POV: Hamilton's Dambusters Remembered
Author Paul Morley recalls two Eastwood Park footballers' forgotten role in the famous Dambusters raid. Today is the 70th Anniversary of the raid. one of the most daring efforts of the war.
Eastwood Park in Hamilton's North End has created many fine athletes, but did you know that it spawned two of the most famous RCAF flyers of the Second World War?
Albert Garshowitz who hailed from Barton and James, and Frank Garbas of Burlington Street took part in the most famous Royal Air Force operation of WW II. The connection to Eastwood would indirectly lead to the two of them flying together on the Dambusters Raid, which took place seventy years ago on Thursday and Friday of this week.
Albert had qualified in Canada as a Wireless Air Gunner. After initial RAF training in England he was stationed at RAF Kinloss in Scotland where he was crewed up with four other flyers on a twin engine Whitley bomber. From there they were sent to RAF Wigsley in Nottinghamshire in October 1942 to be trained to fly the most heralded bomber in the war -the four engine Avro Lancaster.
Frank had been trained as an Air Gunner and after being stationed at RAF Stormy Down in Wales, he too was sent to Wigsley. This is where fate intervened and the paths of the two flyers converged. One can only imagine the surprise and the excitement the boys shared when they saw each other so far away from home in the middle of England. Albert's crew needed a Flight Engineer and a MidUpper Gunner. It is without a doubt that Albert must have implored his pilot Max Stephenson to pick Frank as their new gunner.
In a letter written home, Albert on Oct. 20.1942 he wrote:
"The two new members of our crew is the Flight Engineer & another mid-upper gunner. The F.E. is from Scotland. His name is Jock Kinnear. The Gunner is from our fair city of Hamilton-I used to play football with him for Eastwood . Park. He went to Wentworth Tech-He's a swell fellow. His name is Frank Garbas."
Frank quickly became very close to all of the crew and they became inseparable.
By December of 1942 the crew had completed Lancaster training and on Christmas Eve they were transferred to an active bomber squadron.. On January 8th Max was picked to fly with another crew to Duisburg Germany on a bombing mission. Sadly his Lancaster was shot down, and his crew had lost their skipper and close friend. They were devastated. The war and all of its horrors were suddenly realized.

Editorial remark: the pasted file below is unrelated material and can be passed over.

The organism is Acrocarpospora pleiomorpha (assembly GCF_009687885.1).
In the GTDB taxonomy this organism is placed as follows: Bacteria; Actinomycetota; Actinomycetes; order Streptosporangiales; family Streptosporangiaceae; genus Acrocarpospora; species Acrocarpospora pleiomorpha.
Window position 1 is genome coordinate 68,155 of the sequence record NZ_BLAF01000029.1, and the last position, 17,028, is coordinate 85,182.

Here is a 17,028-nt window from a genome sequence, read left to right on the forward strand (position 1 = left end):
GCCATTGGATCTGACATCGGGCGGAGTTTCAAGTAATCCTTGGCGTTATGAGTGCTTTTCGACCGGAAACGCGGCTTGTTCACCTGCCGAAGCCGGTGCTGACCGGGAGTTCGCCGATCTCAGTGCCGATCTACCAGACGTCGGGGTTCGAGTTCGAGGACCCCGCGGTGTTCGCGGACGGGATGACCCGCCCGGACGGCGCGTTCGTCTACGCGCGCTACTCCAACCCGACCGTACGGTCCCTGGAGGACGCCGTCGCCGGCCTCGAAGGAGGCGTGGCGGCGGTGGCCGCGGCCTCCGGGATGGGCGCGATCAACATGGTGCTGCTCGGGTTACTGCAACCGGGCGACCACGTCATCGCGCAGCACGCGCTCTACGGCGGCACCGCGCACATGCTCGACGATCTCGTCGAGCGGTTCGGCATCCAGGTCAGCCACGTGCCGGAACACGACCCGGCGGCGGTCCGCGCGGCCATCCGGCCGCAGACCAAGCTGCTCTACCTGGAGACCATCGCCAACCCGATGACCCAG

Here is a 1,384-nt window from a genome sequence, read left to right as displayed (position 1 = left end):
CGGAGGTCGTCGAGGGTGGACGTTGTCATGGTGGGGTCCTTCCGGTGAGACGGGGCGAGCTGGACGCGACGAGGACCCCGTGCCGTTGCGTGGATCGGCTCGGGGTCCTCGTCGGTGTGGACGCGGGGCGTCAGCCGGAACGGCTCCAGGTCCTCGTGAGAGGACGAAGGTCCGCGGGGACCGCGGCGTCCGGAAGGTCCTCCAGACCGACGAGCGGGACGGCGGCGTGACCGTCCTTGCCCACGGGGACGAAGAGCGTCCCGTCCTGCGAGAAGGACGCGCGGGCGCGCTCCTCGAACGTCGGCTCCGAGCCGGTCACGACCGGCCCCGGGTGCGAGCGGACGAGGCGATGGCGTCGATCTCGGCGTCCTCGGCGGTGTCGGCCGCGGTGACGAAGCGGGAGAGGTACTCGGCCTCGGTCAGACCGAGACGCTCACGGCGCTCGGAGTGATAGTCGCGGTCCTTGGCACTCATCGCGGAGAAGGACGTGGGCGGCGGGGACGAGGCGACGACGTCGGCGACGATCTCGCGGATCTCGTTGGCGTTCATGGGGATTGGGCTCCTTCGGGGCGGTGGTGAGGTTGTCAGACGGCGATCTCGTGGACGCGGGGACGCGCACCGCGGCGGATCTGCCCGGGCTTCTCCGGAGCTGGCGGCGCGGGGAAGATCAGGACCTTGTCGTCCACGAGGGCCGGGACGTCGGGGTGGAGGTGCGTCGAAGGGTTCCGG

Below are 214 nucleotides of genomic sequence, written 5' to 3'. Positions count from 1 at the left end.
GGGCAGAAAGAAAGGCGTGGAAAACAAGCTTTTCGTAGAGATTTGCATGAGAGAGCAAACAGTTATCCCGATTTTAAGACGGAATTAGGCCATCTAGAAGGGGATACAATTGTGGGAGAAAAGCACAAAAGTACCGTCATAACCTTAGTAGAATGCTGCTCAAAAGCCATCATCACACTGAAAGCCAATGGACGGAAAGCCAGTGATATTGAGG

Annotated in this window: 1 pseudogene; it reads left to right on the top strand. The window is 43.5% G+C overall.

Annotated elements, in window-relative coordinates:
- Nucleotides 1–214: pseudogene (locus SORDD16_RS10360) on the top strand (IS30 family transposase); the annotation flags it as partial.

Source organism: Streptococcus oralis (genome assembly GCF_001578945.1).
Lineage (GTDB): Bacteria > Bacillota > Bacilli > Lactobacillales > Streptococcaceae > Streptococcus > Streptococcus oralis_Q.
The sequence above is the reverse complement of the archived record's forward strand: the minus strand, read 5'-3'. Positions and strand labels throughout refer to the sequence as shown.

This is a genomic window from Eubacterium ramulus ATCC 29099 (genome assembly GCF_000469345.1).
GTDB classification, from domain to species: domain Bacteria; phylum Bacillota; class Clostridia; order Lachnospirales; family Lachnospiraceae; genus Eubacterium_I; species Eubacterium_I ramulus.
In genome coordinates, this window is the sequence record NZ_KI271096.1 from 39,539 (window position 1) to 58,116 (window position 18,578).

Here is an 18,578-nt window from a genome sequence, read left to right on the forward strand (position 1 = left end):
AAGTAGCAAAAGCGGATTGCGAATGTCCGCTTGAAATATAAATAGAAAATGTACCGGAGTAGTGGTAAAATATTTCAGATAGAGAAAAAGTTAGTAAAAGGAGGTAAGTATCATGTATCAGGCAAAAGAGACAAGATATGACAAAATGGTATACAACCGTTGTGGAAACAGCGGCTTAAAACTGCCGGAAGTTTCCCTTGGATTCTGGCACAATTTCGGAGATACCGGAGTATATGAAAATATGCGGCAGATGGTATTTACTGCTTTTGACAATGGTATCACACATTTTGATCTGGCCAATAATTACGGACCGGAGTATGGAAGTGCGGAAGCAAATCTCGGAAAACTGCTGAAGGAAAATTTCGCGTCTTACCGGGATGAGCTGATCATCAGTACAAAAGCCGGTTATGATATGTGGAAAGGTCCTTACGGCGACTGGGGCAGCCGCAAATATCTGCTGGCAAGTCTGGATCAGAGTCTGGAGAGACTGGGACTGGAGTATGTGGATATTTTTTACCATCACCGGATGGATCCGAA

Soon after this Albert wrote home to an older sister giving her the news that he probably wouldn't be coming home. He said that very few flyers in BomberCommand were finishing a tour of 30 missions. At the end of January the crew
received a new pilot Flight Lieutenant Bill Astell DFC. They were transferred to RAF Scampton where after eight operations over Germany they were picked to join a special squadron to complete a secret mission.
Their preparation was to be able to fly at 60 feet over water at nightwhich was very dangerous. On the day of May 16th 1943 their target became known. They were to attack the great dams of the Ruhr Valley. Their weapon was a 9,000 pound back
spinning bouncing bomb they were tryng to skip across the reservoir into the dam- like skipping a rock on a pond. Many flyers knew that they would never make it home. Tension mounted before take off as everyone realized their odds of returning were
little or none. To break the tension Albert chalked on their bomb which was slung underneath the Lancaster
"Never has so much been expected of so few".
The boys all laughed and climbed aboard. They soon set out over the English Channel at 60 feet and lower. At this low height navigation was very difficult.
Once into Germany flying just above the trees AJ-B missed a turning point and smashed into a hydro pylon near the town of Marbeck. The plane exploded on impact and crashed killing all seven young flyers, inlcuding the two mates from Eastwood.
Eight out of nineteen planes were lost that night. Fifty three boys were killed while three became prisoners of war. A loss rate of this magnitude was unheard of. The
Mohne and the Eder dams were both breached, and the British press christened them with the name "The Dambusters ".
Even though the loss of these two boys was seventy years ago, their families still mourn them. This all began by Albert and Frank being teammates on the Eastwood
Lions Junior football team. Today they lie in a common grave in the Reichswald Forest Cemetery in Kleve, Germany.
As a remembrance of their bravery, the next time our Lancaster flies over Hamilton please salute them, and remember their sacrifice for our freedom.
Paul Morley is the nephew of Frank Garbas. His book "Promise for a Dambuster " will be published in 2014.
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